Afoot #13 January 28, 2018
Mystery series we initially enjoyed and then gave up on

Mysteries We Dropped

We’ve all started reading down mystery series or authors, and then hit a point where we said, “nah, I’m good.” In this episode, we talk about what we gave up on and why, and some we loved all throughout. This comes from a place of love: we enjoyed early installments enough that we kept reading, but something eventually got lost for us. In fact, we often recommend the first few or even several novels, and tell you when the best point to stop is —┬áthe subtitle of this episode is “exactly when to stop reading.”

An important note: this episode was accidentally recorded with macabre timing. The first author we discuss on this show, Sue Grafton, passed away while we were recording the episode — that same evening. We obviously didn’t know while recording, and found out the next morning. Thus, we speak about her as a current writer. We’ve edited the episode to remove some discussion about the planned final novel in her series, Z, which her family says wasn’t written and which they won’t hire someone else to write.

Some Afoot news: we haven’t been able to get enough panelists together for regular tapings, so we’re going on hiatus. We will produce episodes occasionally in the future.

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Show Notes

Authors we discussed:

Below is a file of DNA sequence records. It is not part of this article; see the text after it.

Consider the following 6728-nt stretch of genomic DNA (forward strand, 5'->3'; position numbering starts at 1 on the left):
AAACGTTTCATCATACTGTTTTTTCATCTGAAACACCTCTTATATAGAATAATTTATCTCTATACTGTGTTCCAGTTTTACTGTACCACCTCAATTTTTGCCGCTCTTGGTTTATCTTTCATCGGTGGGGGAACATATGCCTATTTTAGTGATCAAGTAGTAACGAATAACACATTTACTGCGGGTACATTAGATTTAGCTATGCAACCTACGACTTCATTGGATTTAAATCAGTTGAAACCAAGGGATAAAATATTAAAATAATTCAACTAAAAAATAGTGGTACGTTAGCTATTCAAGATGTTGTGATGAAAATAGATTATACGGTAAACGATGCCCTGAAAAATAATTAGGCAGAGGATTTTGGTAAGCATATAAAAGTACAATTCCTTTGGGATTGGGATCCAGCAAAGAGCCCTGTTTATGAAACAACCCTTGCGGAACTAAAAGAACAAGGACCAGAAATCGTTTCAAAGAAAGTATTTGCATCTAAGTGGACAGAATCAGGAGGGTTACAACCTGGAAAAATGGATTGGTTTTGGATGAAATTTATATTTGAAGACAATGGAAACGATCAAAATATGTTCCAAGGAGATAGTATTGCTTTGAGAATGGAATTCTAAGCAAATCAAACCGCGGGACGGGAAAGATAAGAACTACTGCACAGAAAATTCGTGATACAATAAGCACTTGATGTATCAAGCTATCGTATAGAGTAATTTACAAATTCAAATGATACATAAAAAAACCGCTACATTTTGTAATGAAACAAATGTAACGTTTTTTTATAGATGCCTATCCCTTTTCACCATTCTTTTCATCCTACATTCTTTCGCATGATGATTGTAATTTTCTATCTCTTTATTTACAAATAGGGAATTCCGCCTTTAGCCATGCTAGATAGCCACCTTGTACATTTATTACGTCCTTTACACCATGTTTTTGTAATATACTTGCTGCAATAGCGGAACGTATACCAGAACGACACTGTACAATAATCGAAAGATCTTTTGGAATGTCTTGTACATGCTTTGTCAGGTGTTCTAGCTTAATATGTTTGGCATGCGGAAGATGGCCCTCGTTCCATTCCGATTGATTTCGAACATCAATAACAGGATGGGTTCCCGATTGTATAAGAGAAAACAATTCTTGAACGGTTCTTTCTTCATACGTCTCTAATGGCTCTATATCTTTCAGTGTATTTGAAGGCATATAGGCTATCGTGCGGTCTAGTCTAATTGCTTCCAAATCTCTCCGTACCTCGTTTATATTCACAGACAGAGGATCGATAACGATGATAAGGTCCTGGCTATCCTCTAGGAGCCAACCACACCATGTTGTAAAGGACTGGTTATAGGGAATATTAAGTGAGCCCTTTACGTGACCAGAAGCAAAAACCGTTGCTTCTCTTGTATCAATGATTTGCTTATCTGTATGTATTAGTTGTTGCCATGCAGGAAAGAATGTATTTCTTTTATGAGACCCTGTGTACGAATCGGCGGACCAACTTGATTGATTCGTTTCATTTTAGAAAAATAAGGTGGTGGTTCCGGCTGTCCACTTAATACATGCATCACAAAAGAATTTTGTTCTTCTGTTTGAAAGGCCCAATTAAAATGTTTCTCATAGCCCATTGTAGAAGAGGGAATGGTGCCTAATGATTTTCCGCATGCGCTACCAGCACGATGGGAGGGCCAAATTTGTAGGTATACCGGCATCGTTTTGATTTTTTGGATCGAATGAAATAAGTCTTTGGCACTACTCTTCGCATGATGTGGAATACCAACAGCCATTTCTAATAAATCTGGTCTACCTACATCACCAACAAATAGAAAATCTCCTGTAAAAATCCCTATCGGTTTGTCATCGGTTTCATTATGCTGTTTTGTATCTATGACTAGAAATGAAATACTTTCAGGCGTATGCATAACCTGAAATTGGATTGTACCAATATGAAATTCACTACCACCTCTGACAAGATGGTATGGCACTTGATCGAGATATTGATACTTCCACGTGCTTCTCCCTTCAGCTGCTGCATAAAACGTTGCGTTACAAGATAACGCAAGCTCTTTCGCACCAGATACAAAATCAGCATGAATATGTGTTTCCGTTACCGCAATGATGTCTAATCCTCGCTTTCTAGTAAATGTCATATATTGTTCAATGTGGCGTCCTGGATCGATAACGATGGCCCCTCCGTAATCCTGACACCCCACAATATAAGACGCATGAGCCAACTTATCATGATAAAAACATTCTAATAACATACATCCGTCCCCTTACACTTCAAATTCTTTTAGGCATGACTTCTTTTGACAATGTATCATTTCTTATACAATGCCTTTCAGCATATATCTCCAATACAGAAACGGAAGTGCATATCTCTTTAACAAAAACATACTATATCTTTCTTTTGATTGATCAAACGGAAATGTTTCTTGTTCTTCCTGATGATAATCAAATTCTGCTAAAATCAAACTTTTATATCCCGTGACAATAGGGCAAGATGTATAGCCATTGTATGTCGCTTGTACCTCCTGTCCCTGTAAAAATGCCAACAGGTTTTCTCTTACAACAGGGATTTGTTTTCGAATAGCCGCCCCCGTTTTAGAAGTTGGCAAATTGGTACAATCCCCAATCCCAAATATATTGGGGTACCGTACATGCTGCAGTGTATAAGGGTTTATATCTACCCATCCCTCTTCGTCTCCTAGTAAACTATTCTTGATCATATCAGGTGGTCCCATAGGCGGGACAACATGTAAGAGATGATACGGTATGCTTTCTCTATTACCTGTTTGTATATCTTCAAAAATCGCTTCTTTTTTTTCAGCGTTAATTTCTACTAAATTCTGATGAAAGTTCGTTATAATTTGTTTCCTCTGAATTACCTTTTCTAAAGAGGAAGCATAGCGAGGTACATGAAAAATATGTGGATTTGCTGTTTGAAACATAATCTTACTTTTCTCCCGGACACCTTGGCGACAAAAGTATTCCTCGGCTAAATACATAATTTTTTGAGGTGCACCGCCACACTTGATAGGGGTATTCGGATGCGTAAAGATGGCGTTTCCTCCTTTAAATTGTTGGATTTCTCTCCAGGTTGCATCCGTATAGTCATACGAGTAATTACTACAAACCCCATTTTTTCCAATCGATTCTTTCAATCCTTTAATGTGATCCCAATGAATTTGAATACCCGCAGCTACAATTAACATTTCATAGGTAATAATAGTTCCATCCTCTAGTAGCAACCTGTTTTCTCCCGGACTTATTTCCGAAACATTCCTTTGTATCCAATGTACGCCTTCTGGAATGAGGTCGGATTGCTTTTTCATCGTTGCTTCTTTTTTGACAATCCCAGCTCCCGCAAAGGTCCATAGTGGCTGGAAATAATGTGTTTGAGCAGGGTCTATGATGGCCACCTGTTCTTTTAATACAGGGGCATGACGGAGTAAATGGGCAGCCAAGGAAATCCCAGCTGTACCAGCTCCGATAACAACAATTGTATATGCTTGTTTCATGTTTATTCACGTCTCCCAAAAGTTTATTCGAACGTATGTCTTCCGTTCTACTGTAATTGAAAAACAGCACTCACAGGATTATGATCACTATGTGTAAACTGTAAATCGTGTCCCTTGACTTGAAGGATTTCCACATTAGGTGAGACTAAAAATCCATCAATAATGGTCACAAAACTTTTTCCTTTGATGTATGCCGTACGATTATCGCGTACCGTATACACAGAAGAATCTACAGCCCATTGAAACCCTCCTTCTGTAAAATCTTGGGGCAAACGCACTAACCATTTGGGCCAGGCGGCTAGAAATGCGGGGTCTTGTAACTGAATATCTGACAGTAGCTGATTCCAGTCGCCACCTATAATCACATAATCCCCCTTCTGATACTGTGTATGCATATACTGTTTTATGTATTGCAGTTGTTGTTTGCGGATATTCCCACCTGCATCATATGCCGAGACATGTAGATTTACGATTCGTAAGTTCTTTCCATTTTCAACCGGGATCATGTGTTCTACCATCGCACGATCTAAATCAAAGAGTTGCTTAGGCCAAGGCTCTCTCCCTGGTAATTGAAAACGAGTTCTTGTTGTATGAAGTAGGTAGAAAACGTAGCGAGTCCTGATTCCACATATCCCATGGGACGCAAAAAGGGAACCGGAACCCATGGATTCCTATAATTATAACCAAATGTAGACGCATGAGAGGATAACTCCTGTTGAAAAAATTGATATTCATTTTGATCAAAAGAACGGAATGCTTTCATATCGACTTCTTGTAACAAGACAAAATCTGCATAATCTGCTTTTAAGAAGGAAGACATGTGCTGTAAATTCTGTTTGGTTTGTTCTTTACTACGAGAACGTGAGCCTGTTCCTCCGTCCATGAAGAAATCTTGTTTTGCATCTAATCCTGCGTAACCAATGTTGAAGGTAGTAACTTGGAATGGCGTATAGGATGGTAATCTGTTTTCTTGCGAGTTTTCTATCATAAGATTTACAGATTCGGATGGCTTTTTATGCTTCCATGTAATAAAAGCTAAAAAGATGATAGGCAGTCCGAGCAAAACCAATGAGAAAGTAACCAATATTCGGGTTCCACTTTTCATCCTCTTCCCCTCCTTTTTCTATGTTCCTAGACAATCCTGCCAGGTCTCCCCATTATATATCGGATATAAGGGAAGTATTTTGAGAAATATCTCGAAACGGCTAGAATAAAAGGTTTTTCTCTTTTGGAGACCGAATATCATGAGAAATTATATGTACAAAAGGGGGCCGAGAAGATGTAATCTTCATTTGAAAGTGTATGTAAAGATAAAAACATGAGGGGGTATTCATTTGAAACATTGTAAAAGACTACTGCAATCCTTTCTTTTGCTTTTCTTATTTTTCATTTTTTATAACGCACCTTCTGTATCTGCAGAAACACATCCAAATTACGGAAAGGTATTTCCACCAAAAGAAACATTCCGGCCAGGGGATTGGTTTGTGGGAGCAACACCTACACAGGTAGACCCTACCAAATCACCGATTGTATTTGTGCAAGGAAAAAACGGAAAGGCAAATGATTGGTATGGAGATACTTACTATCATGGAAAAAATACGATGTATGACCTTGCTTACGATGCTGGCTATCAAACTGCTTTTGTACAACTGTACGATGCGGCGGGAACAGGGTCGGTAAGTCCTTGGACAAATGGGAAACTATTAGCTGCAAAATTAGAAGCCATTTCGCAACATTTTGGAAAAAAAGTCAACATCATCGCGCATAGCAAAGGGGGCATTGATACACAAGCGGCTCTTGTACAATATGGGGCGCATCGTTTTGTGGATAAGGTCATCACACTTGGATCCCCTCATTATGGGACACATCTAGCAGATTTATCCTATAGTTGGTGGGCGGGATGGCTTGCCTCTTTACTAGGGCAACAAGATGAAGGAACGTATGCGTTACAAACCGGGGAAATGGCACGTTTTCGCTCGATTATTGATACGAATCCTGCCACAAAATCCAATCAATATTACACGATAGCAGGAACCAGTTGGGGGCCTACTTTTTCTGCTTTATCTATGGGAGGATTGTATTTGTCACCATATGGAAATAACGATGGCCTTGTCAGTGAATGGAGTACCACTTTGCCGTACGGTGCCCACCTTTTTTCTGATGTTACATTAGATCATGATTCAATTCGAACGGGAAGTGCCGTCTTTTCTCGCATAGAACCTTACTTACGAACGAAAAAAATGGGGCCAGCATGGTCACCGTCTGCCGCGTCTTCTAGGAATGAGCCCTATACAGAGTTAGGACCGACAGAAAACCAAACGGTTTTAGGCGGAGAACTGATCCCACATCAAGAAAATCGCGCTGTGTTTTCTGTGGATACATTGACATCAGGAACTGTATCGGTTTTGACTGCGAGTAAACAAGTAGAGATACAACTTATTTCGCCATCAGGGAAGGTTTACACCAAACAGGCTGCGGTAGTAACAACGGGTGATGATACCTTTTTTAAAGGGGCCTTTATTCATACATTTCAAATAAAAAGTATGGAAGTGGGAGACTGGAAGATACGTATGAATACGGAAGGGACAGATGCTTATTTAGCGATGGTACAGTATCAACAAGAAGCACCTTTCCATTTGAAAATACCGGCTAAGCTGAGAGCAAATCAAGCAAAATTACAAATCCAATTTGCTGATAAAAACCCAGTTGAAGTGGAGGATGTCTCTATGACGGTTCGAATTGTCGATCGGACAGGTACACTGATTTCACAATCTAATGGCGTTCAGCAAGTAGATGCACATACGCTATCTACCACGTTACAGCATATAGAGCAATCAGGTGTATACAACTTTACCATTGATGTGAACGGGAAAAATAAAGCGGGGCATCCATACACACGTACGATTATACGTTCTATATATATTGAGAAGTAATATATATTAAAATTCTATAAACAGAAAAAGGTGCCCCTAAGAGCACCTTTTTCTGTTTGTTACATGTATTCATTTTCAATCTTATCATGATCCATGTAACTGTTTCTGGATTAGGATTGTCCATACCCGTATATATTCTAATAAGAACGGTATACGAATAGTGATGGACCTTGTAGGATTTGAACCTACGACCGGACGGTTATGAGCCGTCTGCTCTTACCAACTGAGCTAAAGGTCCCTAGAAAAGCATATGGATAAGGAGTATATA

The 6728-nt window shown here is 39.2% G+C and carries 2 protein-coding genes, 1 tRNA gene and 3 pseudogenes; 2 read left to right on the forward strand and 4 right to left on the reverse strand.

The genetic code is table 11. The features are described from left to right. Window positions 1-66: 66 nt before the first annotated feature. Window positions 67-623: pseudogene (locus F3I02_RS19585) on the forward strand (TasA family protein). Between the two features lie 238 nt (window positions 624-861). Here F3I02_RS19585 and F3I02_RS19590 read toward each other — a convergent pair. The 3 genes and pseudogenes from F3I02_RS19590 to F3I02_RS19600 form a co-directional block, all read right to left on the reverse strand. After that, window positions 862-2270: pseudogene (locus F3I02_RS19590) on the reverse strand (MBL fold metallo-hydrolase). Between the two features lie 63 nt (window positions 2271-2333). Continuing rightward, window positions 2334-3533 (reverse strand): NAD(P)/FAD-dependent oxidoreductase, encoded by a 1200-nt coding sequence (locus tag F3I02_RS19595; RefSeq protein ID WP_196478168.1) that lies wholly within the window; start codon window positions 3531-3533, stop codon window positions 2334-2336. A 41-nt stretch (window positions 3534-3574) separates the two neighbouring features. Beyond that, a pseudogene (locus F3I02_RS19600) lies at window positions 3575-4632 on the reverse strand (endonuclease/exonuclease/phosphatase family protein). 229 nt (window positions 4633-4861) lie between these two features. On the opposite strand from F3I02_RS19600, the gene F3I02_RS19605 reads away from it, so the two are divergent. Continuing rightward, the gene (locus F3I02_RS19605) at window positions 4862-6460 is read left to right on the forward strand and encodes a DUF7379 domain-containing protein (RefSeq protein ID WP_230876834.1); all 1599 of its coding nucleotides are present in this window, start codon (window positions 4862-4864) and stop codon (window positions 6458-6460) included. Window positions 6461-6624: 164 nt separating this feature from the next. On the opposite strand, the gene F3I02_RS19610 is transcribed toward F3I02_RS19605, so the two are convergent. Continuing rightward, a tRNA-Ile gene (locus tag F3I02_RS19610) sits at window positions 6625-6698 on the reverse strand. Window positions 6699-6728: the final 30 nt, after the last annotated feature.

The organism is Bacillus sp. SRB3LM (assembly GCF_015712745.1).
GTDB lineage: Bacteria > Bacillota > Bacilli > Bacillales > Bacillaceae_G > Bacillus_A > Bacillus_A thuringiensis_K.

• Sue Grafton and her Kinsey Millhone series (several of us): some stopped at E, others at L
  • Jacqueline Winspear’s Maisie Dobbs (Katie)
  • Spencer novels: David found that they continued good through Robert Parker’s whole run, and through the subsequent author, Ace Atkins
  • Rex Stout’s Nero Wolfe: Glenn notes they’re readable and solid until just the last couple
  • Ann Perry: Charlotte and Thomas Pitt (Shannon) through about book 20
  • Michael Connelly’s Harry Bosch (James) about 11th or 12th book
  • Stieg Larsson’s Millennium Trilogy
  • Lawrence Block’s Matthew Scudder (Glenn)
  • Martha Grimes’s Richard Jury (Shannon, David) when he moves to America (Shannon) or until about the 5th or 6th (David)
  • Laurie R. King’s Mary Russell series (Glenn), who still likes it, but stopped reading a few novels ago and hasn’t yet completed it
  • Kate Ross’s Julian Kestral (Shannon); Ross died young, so there are only a handful of novels
  • Dick Francis (Glenn, Shannon): retroactively, Glenn found it irritating that all the novels were nearly all one-offs
  • Tony Hillerman: David notes when he teamed up his two characters it becomes more formulaiac, but then they get good again; his daughter has taken over, and they’re quite good
  • Lilian Jackson Braun’s The Cat Who… series (Shannon) after book 24
  • James Lee Burke’s Dave Robicheaux (David) until the 4th or 5th
  • Jonathan Kellerman’s Alex Delaware (David), good for the first few
  • James Bond (several of us): they don’t change the character enough, says James